Only an experienced Model T expert will be able to detect any modifications, and to most all others, this car looks to be original.  In other words, it does not appear to be ‘hot rodded’, but it indeed has more power than the original 20 horsepower engine.  My estimate of the current power would be approximately 32 horse power.  To cool engine with this increase in HP, a newly manufactured radiator has been added, and no overheating problems exist currently.
This increase in power allows the car to travel at much greater speeds, but the 1917 Touring platform/suspension does not support any speeds beyond 45 miles an hour with stability.  Extreme caution should be exercised in traveling at these higher speeds, and this ‘stroker’ engine is primarily designed to allow the operator to navigate hills without losing as much speed and/or down shifting into low gear.  It also allows much faster time to achieve cruising speed when shifting from low to high gear.  The torque of this more powerful engine is adequate to power through moderate hills with no stress to the engine, and no threat of breaking the much stronger Model A crankshaft, as was a possibility of the weaker original crankshaft.
IMPORTANT NOTE: 1917 authentic Illinois license plates, luggage rack and antique suitcase, bulb horn shown in photos are not included with the car, seller will remove them upon sale to ultimate purchaser prior to shipment. DSC_0057DSC_0064photo 1


By oldmotorsguy

1971 Triumph TR6 – sold

DSC_00141971 Triumph TR6 convertible with overdrive, restored over the past two years and now recently completed.  I purchased this car nearly two years ago and began what became a significant restoration process.  Much of the car has been either repaired, replaced or otherwise restored to original condition.  It had an electronic ignition unit that I left intact, as it appeared a recent upgrade, and this is virtually the only non-standard functional feature on this car, other than the addition of a J-type electric overdrive unit which is more durable than the original A-type unit.

Improvements, replacements, restorations and repairs include (but are not limited to) the following:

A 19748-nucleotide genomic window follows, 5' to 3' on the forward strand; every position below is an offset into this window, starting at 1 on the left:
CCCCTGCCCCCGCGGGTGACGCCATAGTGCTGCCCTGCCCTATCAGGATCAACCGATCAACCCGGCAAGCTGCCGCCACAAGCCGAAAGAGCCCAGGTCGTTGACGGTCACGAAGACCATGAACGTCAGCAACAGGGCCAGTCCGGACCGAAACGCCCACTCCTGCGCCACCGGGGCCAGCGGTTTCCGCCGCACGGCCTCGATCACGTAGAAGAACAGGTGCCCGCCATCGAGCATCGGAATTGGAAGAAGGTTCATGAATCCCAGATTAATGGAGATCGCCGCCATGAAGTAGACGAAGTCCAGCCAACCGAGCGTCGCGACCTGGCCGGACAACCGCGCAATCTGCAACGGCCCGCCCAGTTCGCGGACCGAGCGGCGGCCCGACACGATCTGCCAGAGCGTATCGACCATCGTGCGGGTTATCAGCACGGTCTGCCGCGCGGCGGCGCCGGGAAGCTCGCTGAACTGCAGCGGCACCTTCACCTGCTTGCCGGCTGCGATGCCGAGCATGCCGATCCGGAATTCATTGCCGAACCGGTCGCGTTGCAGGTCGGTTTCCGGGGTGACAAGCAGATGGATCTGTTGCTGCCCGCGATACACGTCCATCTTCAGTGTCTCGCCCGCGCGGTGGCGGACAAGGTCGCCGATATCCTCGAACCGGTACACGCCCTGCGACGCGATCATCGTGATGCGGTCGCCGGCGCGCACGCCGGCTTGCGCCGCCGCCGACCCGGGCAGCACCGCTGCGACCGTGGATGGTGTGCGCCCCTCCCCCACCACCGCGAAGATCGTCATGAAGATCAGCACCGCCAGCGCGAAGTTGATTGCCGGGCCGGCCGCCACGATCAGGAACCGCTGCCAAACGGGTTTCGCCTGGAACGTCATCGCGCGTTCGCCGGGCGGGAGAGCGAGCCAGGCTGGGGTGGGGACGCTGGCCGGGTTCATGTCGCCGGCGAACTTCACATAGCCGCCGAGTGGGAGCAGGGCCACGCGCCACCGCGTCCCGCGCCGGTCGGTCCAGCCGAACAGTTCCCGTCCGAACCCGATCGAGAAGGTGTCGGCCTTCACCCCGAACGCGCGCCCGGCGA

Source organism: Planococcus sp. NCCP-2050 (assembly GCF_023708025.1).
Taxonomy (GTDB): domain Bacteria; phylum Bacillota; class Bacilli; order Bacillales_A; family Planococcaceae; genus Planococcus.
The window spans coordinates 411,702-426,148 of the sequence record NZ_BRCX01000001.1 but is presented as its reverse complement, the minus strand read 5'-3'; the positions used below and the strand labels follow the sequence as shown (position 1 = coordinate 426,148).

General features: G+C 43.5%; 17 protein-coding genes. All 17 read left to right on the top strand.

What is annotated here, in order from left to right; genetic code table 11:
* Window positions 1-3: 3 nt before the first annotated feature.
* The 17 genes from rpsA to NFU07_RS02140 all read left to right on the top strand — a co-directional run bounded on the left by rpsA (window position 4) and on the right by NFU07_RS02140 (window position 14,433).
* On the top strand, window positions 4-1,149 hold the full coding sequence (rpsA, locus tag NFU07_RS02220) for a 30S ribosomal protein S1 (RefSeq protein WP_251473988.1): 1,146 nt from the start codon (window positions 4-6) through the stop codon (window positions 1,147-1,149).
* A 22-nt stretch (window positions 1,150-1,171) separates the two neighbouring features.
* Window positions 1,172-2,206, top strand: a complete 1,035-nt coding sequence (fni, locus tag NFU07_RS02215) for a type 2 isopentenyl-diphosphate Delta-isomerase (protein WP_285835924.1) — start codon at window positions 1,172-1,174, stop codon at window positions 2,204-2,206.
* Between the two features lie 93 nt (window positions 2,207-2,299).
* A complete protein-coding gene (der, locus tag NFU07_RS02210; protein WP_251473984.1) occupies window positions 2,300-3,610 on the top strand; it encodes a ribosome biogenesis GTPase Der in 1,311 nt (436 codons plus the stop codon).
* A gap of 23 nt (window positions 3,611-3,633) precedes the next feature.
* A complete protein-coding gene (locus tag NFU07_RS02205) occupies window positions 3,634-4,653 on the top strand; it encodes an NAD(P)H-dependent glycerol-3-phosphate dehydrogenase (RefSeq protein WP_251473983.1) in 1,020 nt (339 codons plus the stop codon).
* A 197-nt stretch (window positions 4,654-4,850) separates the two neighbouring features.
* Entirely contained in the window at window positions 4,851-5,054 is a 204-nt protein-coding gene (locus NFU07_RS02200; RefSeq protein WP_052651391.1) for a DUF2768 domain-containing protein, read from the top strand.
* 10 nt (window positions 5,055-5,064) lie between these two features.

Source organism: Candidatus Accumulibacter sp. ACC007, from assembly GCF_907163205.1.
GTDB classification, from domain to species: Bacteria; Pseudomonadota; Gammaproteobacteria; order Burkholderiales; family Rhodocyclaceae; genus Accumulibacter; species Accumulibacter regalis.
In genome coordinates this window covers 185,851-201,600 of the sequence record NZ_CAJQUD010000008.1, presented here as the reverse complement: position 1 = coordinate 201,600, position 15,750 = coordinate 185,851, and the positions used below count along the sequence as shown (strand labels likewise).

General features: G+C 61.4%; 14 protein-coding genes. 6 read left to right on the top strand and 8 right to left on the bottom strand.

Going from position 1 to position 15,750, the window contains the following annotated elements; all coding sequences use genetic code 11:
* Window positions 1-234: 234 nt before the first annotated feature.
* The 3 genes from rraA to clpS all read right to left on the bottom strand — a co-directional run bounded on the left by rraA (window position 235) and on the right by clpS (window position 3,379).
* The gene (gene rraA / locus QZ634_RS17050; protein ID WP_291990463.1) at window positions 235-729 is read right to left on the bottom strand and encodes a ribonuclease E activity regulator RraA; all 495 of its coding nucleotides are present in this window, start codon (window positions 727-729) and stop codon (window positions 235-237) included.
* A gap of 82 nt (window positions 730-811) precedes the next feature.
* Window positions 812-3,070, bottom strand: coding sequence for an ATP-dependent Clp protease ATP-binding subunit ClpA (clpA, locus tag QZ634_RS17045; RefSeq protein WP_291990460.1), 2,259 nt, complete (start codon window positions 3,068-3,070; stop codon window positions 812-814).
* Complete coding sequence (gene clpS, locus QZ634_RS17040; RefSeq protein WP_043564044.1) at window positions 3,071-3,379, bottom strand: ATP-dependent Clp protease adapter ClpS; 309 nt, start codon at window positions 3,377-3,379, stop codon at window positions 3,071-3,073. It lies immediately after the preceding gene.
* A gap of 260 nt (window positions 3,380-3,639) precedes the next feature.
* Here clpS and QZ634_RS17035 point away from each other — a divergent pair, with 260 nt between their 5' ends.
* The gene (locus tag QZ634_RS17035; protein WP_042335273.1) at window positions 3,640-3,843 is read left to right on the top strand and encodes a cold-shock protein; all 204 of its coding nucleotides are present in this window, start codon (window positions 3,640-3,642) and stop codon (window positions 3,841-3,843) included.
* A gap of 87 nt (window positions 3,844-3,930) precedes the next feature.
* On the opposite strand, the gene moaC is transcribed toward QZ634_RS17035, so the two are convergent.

• Rebuilt engine, to include replacement block (old one was cracked), new standard size rings, rod and main bearings, ground and lapped valves, head resurfaced, new hoses, new 12-volt battery, battery cables and battery blanket
  • New radiator
  • New headlights, chrome headlight rims
  • New door and trunk locks, keys
  • New heater core
  • New custom built 3″ diameter steel dual radius roll bar that does not impede the vision of the driver’s rear-view mirror
  • New fan shroud, fan belts
  • New motor mounts
  • New stainless steel exhaust pipe and stainless steel muffler
  • New carpet
  • New seat upholstery, to include foam and fabric
  • New convertible top along with new vinyl top boot to dress up the looks of the car when the top is down (which should be most of the time)
  • New windshield with seal
  • New red line tires, including spare
  • Rebuilt transmission and added a rebuilt J-type electric overdrive
  • New clutch disc, new throw out bearing, pressure plate resurfaced
  • Rebuilt speedometer
  • Repacked all greased fittings, to include front steering, front wheel bearings, rear CV joints, new rear end gasket, fresh gear oil
  • New hydraulic inline rear shock absorber conversion kit, new front shock absorbers
  • New transmission and driveline PVC tunnel units
  • Fresh ‘signal red’ exterior paint
  • Too many minor components replaced to mention (the restoration file is approx. 2 inches thick with receipts, diagrams,  etc)

While I have endeavored to return this vintage European sports car to original condition, a few minor components may be of slightly different configuration/design, but the intent was to keep it original looking, and I believe I have achieved this goal.  The carburetors have been recently rebuilt by a British car specialist and run very well under all RPM ranges.DSC_0530DSC_0537DSC_0009

By oldmotorsguy